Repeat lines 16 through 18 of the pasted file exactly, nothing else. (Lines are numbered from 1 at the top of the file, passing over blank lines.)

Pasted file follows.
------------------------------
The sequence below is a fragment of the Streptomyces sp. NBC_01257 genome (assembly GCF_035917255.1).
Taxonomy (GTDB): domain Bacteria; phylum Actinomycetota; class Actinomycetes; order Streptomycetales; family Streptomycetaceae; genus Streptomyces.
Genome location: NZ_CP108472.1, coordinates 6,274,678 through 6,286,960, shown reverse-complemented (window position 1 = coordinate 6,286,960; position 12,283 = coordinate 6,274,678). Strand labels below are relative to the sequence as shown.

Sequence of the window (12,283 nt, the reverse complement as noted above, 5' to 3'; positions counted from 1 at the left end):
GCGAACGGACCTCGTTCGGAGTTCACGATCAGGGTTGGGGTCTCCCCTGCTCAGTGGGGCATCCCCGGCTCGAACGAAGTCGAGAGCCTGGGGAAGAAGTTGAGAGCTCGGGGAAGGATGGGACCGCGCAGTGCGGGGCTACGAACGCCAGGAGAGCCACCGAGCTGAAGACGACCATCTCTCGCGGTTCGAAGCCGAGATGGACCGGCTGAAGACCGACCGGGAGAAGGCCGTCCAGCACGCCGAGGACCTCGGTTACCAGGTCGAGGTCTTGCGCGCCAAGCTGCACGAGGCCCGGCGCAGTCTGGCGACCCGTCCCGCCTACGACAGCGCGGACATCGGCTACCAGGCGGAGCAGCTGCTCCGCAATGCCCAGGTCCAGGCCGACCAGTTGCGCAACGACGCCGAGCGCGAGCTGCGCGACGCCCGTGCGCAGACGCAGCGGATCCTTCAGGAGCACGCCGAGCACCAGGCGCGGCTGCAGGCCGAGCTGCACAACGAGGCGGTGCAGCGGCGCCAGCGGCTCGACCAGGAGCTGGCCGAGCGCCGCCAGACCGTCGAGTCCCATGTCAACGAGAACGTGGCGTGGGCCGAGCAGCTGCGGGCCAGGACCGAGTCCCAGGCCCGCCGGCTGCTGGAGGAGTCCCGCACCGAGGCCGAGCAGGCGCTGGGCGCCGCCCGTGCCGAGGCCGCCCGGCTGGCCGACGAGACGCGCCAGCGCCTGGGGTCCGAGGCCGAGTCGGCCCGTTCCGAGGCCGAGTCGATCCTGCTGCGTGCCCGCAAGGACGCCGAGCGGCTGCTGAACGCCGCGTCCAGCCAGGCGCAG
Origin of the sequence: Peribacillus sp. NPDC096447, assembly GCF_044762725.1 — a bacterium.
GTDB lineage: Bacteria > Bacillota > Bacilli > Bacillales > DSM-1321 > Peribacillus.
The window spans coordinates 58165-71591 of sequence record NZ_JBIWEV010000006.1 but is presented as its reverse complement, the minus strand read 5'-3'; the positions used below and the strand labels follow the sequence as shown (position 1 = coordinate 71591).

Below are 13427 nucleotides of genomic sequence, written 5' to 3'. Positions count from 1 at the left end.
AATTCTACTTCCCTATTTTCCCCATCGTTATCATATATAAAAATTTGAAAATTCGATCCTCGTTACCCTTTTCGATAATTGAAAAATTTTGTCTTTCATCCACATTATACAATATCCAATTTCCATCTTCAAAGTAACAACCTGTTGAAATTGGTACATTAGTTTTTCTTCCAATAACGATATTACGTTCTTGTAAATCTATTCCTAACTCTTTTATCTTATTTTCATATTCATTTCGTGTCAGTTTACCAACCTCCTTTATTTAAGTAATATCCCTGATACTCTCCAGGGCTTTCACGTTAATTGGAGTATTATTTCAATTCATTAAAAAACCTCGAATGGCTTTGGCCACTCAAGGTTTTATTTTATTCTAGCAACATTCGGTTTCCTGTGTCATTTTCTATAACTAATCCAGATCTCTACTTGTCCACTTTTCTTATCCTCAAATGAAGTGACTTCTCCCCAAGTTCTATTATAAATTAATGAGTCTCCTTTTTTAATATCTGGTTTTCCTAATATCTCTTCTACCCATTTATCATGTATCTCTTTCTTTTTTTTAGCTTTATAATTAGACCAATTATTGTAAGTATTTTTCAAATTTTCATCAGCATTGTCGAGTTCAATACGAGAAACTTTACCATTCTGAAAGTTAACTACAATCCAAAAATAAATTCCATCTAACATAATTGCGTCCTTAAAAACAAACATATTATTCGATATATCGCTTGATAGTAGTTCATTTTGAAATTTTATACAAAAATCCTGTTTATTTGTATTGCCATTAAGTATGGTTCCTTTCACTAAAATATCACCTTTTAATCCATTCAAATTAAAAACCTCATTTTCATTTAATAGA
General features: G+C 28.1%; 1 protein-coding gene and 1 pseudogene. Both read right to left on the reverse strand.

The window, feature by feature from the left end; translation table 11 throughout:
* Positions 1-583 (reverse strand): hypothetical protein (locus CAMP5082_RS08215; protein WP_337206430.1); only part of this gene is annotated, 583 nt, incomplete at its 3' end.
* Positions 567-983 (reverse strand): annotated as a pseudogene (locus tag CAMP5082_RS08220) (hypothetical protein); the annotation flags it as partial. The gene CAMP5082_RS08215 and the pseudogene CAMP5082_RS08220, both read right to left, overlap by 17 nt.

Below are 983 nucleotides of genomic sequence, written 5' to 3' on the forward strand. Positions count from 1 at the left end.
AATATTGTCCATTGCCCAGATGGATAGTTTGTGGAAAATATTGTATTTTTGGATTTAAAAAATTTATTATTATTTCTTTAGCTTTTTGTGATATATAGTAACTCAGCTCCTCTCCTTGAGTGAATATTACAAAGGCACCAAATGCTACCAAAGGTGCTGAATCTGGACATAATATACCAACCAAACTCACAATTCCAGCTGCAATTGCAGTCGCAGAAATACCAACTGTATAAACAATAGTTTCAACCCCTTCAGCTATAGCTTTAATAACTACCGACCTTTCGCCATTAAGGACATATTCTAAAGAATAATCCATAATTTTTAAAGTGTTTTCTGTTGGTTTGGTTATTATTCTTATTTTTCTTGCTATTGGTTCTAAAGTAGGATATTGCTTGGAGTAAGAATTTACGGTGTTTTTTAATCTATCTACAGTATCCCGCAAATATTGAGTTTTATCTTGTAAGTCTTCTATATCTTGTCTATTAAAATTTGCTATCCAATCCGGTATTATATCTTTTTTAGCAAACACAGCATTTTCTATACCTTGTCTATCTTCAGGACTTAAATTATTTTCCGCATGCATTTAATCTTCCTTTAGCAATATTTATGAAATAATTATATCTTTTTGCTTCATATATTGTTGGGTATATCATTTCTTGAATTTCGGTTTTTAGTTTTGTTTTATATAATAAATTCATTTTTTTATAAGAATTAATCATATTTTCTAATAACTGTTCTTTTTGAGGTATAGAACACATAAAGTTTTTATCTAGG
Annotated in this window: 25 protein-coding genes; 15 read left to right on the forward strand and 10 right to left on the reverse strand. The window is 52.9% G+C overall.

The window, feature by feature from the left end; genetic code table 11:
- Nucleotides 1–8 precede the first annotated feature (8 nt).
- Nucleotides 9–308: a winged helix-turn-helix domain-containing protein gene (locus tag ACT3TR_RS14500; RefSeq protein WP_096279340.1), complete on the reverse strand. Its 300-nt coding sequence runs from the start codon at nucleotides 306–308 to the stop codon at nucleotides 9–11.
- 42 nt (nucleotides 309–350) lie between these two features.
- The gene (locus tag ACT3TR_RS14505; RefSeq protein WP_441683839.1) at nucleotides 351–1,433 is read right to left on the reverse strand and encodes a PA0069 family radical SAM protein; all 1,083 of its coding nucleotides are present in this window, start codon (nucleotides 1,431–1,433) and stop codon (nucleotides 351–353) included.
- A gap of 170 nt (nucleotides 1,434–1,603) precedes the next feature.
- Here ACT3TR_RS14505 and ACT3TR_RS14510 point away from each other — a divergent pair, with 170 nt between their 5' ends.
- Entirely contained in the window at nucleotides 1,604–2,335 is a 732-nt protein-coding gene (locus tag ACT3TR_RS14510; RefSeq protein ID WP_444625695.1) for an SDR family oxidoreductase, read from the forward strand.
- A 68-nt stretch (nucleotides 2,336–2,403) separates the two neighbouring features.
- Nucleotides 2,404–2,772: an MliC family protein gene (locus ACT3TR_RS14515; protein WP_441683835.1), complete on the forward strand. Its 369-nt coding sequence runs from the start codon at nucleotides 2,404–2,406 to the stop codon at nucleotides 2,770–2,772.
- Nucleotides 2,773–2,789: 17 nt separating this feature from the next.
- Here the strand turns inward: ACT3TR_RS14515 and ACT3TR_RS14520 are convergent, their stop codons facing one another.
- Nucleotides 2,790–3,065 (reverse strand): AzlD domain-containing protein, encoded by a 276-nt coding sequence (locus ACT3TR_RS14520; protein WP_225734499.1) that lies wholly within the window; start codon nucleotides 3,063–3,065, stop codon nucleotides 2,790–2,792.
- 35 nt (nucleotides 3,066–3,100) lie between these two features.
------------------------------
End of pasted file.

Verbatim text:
AATATTGTCCATTGCCCAGATGGATAGTTTGTGGAAAATATTGTATTTTTGGATTTAAAAAATTTATTATTATTTCTTTAGCTTTTTGTGATATATAGTAACTCAGCTCCTCTCCTTGAGTGAATATTACAAAGGCACCAAATGCTACCAAAGGTGCTGAATCTGGACATAATATACCAACCAAACTCACAATTCCAGCTGCAATTGCAGTCGCAGAAATACCAACTGTATAAACAATAGTTTCAACCCCTTCAGCTATAGCTTTAATAACTACCGACCTTTCGCCATTAAGGACATATTCTAAAGAATAATCCATAATTTTTAAAGTGTTTTCTGTTGGTTTGGTTATTATTCTTATTTTTCTTGCTATTGGTTCTAAAGTAGGATATTGCTTGGAGTAAGAATTTACGGTGTTTTTTAATCTATCTACAGTATCCCGCAAATATTGAGTTTTATCTTGTAAGTCTTCTATATCTTGTCTATTAAAATTTGCTATCCAATCCGGTATTATATCTTTTTTAGCAAACACAGCATTTTCTATACCTTGTCTATCTTCAGGACTTAAATTATTTTCCGCATGCATTTAATCTTCCTTTAGCAATATTTATGAAATAATTATATCTTTTTGCTTCATATATTGTTGGGTATATCATTTCTTGAATTTCGGTTTTTAGTTTTGTTTTATATAATAAATTCATTTTTTTATAAGAATTAATCATATTTTCTAATAACTGTTCTTTTTGAGGTATAGAACACATAAAGTTTTTATCTAGG
Annotated in this window: 25 protein-coding genes; 15 read left to right on the forward strand and 10 right to left on the reverse strand. The window is 52.9% G+C overall.

The window, feature by feature from the left end; genetic code table 11: